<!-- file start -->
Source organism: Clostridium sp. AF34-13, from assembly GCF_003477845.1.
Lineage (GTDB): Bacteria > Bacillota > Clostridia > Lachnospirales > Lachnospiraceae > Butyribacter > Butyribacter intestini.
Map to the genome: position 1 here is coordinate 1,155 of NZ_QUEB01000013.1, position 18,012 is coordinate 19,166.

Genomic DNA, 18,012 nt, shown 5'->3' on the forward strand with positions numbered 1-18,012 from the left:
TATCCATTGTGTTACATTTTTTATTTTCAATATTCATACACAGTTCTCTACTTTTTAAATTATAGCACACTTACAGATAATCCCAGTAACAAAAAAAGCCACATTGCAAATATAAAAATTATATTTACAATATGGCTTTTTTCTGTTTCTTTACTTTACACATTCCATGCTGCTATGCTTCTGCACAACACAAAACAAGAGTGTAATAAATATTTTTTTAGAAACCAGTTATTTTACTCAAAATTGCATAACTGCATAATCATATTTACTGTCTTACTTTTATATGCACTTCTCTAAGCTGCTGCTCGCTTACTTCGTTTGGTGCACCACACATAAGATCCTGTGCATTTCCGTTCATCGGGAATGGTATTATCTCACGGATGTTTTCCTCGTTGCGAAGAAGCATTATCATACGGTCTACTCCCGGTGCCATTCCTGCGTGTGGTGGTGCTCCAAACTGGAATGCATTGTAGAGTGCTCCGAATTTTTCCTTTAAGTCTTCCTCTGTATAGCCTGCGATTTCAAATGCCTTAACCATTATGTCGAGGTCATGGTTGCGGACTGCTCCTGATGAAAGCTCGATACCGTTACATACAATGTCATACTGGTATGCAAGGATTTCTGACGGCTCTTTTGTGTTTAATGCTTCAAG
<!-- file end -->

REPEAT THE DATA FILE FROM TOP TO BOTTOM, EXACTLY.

Source organism: Clostridium sp. AF34-13, from assembly GCF_003477845.1.
Lineage (GTDB): Bacteria > Bacillota > Clostridia > Lachnospirales > Lachnospiraceae > Butyribacter > Butyribacter intestini.
Map to the genome: position 1 here is coordinate 1,155 of NZ_QUEB01000013.1, position 18,012 is coordinate 19,166.

Genomic DNA, 18,012 nt, shown 5'->3' on the forward strand with positions numbered 1-18,012 from the left:
TATCCATTGTGTTACATTTTTTATTTTCAATATTCATACACAGTTCTCTACTTTTTAAATTATAGCACACTTACAGATAATCCCAGTAACAAAAAAAGCCACATTGCAAATATAAAAATTATATTTACAATATGGCTTTTTTCTGTTTCTTTACTTTACACATTCCATGCTGCTATGCTTCTGCACAACACAAAACAAGAGTGTAATAAATATTTTTTTAGAAACCAGTTATTTTACTCAAAATTGCATAACTGCATAATCATATTTACTGTCTTACTTTTATATGCACTTCTCTAAGCTGCTGCTCGCTTACTTCGTTTGGTGCACCACACATAAGATCCTGTGCATTTCCGTTCATCGGGAATGGTATTATCTCACGGATGTTTTCCTCGTTGCGAAGAAGCATTATCATACGGTCTACTCCCGGTGCCATTCCTGCGTGTGGTGGTGCTCCAAACTGGAATGCATTGTAGAGTGCTCCGAATTTTTCCTTTAAGTCTTCCTCTGTATAGCCTGCGATTTCAAATGCCTTAACCATTATGTCGAGGTCATGGTTGCGGACTGCTCCTGATGAAAGCTCGATACCGTTACATACAATGTCATACTGGTATGCAAGGATTTCTGACGGCTCTTTTGTGTTTAATGCTTCAAG